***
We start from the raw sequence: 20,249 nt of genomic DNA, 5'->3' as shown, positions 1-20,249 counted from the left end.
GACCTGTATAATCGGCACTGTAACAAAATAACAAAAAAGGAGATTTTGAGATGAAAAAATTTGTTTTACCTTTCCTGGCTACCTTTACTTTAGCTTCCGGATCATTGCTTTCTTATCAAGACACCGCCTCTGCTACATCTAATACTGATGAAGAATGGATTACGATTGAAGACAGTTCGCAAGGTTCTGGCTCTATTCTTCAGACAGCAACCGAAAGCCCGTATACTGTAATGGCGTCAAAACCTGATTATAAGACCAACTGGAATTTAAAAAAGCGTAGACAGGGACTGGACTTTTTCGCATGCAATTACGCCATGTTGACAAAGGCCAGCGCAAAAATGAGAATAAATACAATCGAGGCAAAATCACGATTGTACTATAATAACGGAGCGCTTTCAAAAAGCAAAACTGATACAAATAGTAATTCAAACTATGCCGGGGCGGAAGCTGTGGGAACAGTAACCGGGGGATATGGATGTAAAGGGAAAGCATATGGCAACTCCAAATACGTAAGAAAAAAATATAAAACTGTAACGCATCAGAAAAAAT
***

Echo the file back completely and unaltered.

We start from the raw sequence: 20,249 nt of genomic DNA, 5'->3' as shown, positions 1-20,249 counted from the left end.
GACCTGTATAATCGGCACTGTAACAAAATAACAAAAAAGGAGATTTTGAGATGAAAAAATTTGTTTTACCTTTCCTGGCTACCTTTACTTTAGCTTCCGGATCATTGCTTTCTTATCAAGACACCGCCTCTGCTACATCTAATACTGATGAAGAATGGATTACGATTGAAGACAGTTCGCAAGGTTCTGGCTCTATTCTTCAGACAGCAACCGAAAGCCCGTATACTGTAATGGCGTCAAAACCTGATTATAAGACCAACTGGAATTTAAAAAAGCGTAGACAGGGACTGGACTTTTTCGCATGCAATTACGCCATGTTGACAAAGGCCAGCGCAAAAATGAGAATAAATACAATCGAGGCAAAATCACGATTGTACTATAATAACGGAGCGCTTTCAAAAAGCAAAACTGATACAAATAGTAATTCAAACTATGCCGGGGCGGAAGCTGTGGGAACAGTAACCGGGGGATATGGATGTAAAGGGAAAGCATATGGCAACTCCAAATACGTAAGAAAAAAATATAAAACTGTAACGCATCAGAAAAAAT